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    Stratiform rain fraction obtained from TRMM precipitation radar data. From Schumacher and Houze (2003).

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    Conceptual model of a tropical oceanic squall line with trailing-stratiform precipitation. All flow is relative to the squall line, which was moving from right to left. Numbers in ellipses are typical values of equivalent potential temperature (K). Adapted from Zipser (1977).

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    Airflow pattern inferred by multiple-Doppler radar synthesis in the convective region of a tropical squall-line system observed by dual-Doppler radar in Ivory Coast, West Africa, on 23 Jun 1981. System is moving from right to left. Vertical arrow indicates scale of airflow vectors. Horizontal arrow C shows velocity of individual convective cells. Airflow vectors are computed relative to the cells. Contours show radar reflectivity (dBZ). From Roux (1988).

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    Conceptual model of the kinematic, microphysical, and radar echo structure of a convective line with trailing-stratiform precipitation viewed in a vertical cross section oriented perpendicular to the convective line (and generally parallel to its motion). Medium and dark shading indicate intermediate and strong radar reflectivities. Adapted from Houze et al. (1989).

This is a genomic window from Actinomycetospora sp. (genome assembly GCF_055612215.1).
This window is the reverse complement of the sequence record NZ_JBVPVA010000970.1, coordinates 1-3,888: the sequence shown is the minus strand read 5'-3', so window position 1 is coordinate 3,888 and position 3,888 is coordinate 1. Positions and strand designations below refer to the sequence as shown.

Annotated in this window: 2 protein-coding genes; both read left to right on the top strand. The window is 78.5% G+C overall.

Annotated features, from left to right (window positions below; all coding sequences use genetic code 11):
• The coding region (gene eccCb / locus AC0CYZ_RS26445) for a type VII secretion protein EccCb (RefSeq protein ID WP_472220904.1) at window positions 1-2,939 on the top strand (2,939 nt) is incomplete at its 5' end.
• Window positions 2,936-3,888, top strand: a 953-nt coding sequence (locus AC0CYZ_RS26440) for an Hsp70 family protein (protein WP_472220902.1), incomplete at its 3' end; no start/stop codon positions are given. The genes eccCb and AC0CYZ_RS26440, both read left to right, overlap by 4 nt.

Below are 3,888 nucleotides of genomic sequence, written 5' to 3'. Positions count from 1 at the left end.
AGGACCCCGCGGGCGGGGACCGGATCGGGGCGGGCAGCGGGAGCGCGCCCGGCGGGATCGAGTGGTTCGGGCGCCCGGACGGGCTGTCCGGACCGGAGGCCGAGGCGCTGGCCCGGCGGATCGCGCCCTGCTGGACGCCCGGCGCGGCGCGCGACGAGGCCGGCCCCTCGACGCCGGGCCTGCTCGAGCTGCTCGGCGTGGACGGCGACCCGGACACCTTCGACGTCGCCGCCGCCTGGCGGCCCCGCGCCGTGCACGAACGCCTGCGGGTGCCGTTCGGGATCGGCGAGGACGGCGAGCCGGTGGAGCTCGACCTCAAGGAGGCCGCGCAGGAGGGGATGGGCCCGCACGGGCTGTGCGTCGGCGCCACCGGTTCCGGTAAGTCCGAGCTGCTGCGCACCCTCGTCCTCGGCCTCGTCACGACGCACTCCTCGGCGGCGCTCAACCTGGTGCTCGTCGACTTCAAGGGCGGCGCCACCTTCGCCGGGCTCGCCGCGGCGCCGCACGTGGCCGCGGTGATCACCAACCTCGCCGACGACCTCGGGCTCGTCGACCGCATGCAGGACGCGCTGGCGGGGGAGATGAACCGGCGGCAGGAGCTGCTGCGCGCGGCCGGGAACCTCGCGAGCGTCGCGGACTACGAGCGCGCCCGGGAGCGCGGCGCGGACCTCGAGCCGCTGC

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    (a) System-relative winds at the 4-km level derived from airborne Doppler radar data within a bow echo on 10 Jun 2003. Aircraft tracks are superimposed. Reflectivity in dBZ is in color. (b) Vertical cross section along the white line in (a) of Doppler-derived storm-relative flow in the plane of the cross section. Negative velocities (yellow, green, and blue colors) recede from the convective line while positive velocities (brown, red, and magenta colors) approach the line. The vector scale [shown in the upper right of (b)] is vertically stretched to match the aspect ratio of the plot. The panels are adapted from Davis et al. (2004) and Jorgensen et al. (2004), respectively, by Houze (2014).

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    Schematic of airflow in the stratiform regions of an MCS over the western tropical Pacific as observed by airborne Doppler radar in TOGA COARE. The numbers indicate the observed ranges of values of the horizontal relative wind velocity and the horizontal scale of the midlevel inflow. Based on figures and tables of Kingsmill and Houze (1999); © Royal Meteorological Society.

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    (b) Idealization of a horizontal map of radar reflectivity (a) divided into convective and stratiform regions. Light gray represents the lowest reflectivity. Arrows in (a) show possible midlevel inflow directions. Arrows in (b) show possible low-level inflow directions. Adapted from Houze (1997).